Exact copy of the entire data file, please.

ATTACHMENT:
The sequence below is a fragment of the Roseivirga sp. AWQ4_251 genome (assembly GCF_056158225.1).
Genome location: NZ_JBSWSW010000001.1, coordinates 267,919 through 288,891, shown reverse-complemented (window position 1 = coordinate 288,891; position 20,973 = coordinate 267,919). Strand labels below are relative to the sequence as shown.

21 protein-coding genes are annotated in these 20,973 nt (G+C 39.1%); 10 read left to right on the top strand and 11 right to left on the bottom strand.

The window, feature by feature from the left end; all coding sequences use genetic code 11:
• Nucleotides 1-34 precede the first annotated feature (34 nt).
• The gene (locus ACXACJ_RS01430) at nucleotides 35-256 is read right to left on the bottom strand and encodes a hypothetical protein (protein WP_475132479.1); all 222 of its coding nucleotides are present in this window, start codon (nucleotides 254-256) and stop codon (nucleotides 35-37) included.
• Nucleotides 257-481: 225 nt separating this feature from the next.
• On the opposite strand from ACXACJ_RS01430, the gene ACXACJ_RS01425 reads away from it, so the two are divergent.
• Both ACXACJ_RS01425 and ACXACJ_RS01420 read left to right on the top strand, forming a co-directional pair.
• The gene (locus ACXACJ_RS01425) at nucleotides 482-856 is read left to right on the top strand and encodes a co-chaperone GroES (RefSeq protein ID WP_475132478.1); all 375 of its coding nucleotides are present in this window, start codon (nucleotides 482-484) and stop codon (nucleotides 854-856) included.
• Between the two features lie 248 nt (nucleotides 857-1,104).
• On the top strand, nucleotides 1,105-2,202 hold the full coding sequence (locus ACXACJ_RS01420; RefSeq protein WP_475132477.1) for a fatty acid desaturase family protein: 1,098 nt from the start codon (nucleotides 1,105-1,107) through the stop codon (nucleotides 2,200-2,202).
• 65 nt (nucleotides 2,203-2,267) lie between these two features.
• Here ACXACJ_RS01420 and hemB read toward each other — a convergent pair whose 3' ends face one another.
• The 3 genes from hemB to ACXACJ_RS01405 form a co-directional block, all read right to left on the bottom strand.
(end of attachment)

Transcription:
The sequence below is a fragment of the Roseivirga sp. AWQ4_251 genome (assembly GCF_056158225.1).
Genome location: NZ_JBSWSW010000001.1, coordinates 267,919 through 288,891, shown reverse-complemented (window position 1 = coordinate 288,891; position 20,973 = coordinate 267,919). Strand labels below are relative to the sequence as shown.

21 protein-coding genes are annotated in these 20,973 nt (G+C 39.1%); 10 read left to right on the top strand and 11 right to left on the bottom strand.

The window, feature by feature from the left end; all coding sequences use genetic code 11:
• Nucleotides 1-34 precede the first annotated feature (34 nt).
• The gene (locus ACXACJ_RS01430) at nucleotides 35-256 is read right to left on the bottom strand and encodes a hypothetical protein (protein WP_475132479.1); all 222 of its coding nucleotides are present in this window, start codon (nucleotides 254-256) and stop codon (nucleotides 35-37) included.
• Nucleotides 257-481: 225 nt separating this feature from the next.
• On the opposite strand from ACXACJ_RS01430, the gene ACXACJ_RS01425 reads away from it, so the two are divergent.
• Both ACXACJ_RS01425 and ACXACJ_RS01420 read left to right on the top strand, forming a co-directional pair.
• The gene (locus ACXACJ_RS01425) at nucleotides 482-856 is read left to right on the top strand and encodes a co-chaperone GroES (RefSeq protein ID WP_475132478.1); all 375 of its coding nucleotides are present in this window, start codon (nucleotides 482-484) and stop codon (nucleotides 854-856) included.
• Between the two features lie 248 nt (nucleotides 857-1,104).
• On the top strand, nucleotides 1,105-2,202 hold the full coding sequence (locus ACXACJ_RS01420; RefSeq protein WP_475132477.1) for a fatty acid desaturase family protein: 1,098 nt from the start codon (nucleotides 1,105-1,107) through the stop codon (nucleotides 2,200-2,202).
• 65 nt (nucleotides 2,203-2,267) lie between these two features.
• Here ACXACJ_RS01420 and hemB read toward each other — a convergent pair whose 3' ends face one another.
• The 3 genes from hemB to ACXACJ_RS01405 form a co-directional block, all read right to left on the bottom strand.